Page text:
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כי בענן אראה על הכפרת

For in a Cloud I will appear upon the Ark-cover. (16:2)

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The Aron HaKodesh was situated within the confines of the Kodesh HaKodoshim, Holy of Holies, a place where only the Kohen Gadol could enter on the holiest day of the year, Yom Kippur. Otherwise, it was off limits, even to the Kohen Gadol. Ki be’anan eiraeh, “For in a cloud will I appear”: Simply, this means that no one may enter the inner sanctuary because Hashem’s Glory is manifested in the Cloud of Glory that hovers over the Ark. Entering such a place should inspire one with extraordinary fear and awe, for he stands in the Presence of the Divine. Familiarity might lead to complacency considering that, while in the wilderness, Klal Yisrael was privileged to be exposed to constant Revelation of the Shechinah. Apparently, this exceptional relationship with Hashem did not seem to be an issue. Why was the Kodesh HaKedoshim singled out more than anything else?

Horav Aharon Leib Shteinman, Shlita, explains that the revelation of the Shechinah emanated from the Kodesh HaKodoshim. It was the makom HaShechinah, place where the Shechinah reposed, thus granting it the greatest level of kedushah, holiness. It is for this reason that one is forbidden to gaze upon the Kohanim during Bircas Kohanim, Blessing of the Kohanim. The Shechinah rests upon the fingers of the Kohanim during the blessing.

We take kedushah for granted. It is related that Horav Zaidel Epstein, zl, could not fathom how people could visit the Kosel daily. He felt that this last remnant of the Bais Hamikdash deserved extra special treatment, and, by regularly visiting the site, one was diminishing his awe of the holy place. He would visit the Kosel upon occasion. When going to the Kosel, he would not engage in conversation, his mind would be deep in thought. Indeed, he once commented to someone who was accompanying him that he could not understand how people were not shaken by the experience. This was a remnant of the place in which: the korbanos were sacrificed; the Yom Kippur service took place; the Akeidas Yitzchak was carried out; Avraham Avinu transmitted to all of his future progeny the requirement to be devoted to mitzvos to the point of self-sacrifice. As he stood in awe, he pointed toward the other side of the Kosel in the direction of the place where the Kodesh HaKodoshim was situated and remarked, “We wait daily for the time when we will be there”.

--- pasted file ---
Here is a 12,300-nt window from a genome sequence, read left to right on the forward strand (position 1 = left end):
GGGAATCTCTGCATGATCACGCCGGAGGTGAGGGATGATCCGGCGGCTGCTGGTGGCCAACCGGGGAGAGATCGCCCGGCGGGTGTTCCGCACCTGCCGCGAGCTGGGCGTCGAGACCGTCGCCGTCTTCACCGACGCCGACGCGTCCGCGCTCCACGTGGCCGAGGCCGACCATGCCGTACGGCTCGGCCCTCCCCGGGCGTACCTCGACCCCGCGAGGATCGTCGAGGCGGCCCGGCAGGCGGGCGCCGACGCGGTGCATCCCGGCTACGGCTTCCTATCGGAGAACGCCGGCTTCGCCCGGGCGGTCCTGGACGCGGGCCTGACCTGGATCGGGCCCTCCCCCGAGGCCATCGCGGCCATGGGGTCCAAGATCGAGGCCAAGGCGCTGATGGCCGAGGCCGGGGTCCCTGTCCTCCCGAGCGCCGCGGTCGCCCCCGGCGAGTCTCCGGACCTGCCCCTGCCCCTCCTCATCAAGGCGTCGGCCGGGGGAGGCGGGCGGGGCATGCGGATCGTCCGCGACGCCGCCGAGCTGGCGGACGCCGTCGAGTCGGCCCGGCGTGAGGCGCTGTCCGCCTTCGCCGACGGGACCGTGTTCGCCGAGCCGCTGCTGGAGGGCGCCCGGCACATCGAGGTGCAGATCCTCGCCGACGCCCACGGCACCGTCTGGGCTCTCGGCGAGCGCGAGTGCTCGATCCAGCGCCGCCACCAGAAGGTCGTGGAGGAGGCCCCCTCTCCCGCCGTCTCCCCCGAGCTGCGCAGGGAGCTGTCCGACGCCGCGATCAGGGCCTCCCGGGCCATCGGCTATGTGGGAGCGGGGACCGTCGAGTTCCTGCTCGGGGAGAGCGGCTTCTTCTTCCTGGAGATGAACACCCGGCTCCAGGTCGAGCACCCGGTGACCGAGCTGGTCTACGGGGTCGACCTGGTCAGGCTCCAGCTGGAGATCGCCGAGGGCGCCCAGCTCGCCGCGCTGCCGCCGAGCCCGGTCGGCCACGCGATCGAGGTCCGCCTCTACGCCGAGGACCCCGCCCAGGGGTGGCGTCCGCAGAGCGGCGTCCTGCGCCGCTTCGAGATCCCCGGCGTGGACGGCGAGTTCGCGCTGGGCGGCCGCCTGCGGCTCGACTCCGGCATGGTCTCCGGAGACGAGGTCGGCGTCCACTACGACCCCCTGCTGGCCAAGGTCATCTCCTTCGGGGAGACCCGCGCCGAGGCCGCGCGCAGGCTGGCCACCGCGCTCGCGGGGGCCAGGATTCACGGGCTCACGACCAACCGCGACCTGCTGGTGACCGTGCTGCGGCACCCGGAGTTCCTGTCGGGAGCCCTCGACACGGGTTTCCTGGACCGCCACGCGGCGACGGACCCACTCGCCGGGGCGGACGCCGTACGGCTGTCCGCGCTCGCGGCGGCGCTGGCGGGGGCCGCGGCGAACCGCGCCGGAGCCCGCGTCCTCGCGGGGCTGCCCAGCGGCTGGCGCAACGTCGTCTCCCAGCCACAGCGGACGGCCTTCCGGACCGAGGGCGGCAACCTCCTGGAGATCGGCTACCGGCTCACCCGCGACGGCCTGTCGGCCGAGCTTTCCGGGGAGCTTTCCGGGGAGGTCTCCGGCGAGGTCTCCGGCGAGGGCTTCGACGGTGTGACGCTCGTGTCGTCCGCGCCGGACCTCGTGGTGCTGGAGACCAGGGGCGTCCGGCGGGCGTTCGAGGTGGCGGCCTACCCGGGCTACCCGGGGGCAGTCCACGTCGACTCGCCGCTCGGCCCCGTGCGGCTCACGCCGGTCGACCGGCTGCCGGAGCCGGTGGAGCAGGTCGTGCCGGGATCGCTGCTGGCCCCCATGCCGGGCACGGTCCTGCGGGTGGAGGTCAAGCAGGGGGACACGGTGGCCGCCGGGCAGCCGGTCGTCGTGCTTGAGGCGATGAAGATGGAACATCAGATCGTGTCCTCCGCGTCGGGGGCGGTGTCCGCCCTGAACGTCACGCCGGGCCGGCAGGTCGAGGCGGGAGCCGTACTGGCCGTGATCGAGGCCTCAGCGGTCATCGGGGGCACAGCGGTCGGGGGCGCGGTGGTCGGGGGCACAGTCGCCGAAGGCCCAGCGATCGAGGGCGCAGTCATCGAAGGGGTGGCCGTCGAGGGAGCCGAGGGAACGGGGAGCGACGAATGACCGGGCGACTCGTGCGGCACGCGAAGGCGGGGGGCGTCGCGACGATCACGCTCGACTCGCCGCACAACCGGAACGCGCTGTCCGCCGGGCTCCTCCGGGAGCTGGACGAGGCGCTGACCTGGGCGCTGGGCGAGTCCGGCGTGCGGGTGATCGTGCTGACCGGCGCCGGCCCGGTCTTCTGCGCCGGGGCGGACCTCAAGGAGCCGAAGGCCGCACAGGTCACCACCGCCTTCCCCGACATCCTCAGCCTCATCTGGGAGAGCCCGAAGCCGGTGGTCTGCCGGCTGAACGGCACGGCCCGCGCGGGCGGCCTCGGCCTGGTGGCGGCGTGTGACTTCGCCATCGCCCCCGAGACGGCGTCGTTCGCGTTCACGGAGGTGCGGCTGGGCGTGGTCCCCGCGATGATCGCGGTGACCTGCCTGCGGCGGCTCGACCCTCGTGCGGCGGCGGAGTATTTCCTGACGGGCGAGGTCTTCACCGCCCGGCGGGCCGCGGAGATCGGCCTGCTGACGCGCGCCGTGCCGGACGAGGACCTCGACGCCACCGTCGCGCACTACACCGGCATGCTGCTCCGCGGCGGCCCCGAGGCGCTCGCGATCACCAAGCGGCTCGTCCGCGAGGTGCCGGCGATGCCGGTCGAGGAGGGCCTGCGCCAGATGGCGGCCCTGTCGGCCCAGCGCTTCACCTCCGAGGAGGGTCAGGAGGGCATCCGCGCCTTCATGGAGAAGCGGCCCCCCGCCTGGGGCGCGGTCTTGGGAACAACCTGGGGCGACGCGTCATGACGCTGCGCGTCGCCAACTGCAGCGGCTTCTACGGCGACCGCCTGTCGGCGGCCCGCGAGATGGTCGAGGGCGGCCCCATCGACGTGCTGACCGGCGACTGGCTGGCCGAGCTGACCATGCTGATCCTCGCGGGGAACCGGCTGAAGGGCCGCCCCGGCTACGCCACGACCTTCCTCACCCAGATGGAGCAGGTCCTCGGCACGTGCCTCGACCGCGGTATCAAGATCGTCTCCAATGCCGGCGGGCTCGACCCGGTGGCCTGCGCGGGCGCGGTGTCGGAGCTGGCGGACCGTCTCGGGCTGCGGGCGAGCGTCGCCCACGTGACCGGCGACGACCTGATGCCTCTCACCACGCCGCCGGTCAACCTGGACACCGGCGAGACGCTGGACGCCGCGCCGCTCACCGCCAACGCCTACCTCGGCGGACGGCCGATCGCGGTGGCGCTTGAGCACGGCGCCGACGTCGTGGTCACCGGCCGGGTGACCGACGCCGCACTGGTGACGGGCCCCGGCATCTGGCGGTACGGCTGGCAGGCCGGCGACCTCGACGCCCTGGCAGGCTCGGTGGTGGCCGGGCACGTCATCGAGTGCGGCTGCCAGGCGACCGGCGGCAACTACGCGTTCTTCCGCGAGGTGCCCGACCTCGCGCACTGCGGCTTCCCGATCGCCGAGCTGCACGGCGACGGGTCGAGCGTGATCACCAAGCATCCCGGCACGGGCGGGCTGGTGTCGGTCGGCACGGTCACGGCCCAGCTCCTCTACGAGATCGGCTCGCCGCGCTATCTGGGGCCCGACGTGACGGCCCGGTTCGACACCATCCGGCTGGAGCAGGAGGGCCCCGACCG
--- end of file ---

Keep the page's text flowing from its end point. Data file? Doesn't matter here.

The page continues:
Once, the legendary philanthropist Reb Moshe Reichman, zl, offered his private plane to Horav Elazar M. Shach, zl, so that he could fly to Lithuania to pray at the grave of the Gaon, zl, m’Vilna. The Rosh Yeshivah looked at him and said, “Do you think that this is the only mitzvah that I am missing? I am afraid to approach his grave. It is adamas kodesh, holy ground!” He added that, when he lived in Vilna prior to moving to Eretz Yisrael, he never once went to the grave of the Gaon, in deference to awe of this holy site.

How far we have strayed from such a sublime attitude to — and appreciation of — kedushah. Today, this holy site (Kosel Maaravi) is subject to the abuse of secular groups, who, although estranged from everything religious, are determined to defile the Kosel with mixed prayer services led and accompanied by women wearing Tallis and Tefillin. I wonder if Shabbos and kashrus have equal meaning. They are so determined to make a statement that they do not care if they denigrate and profane this holy site. This is why I refer to them as secular.

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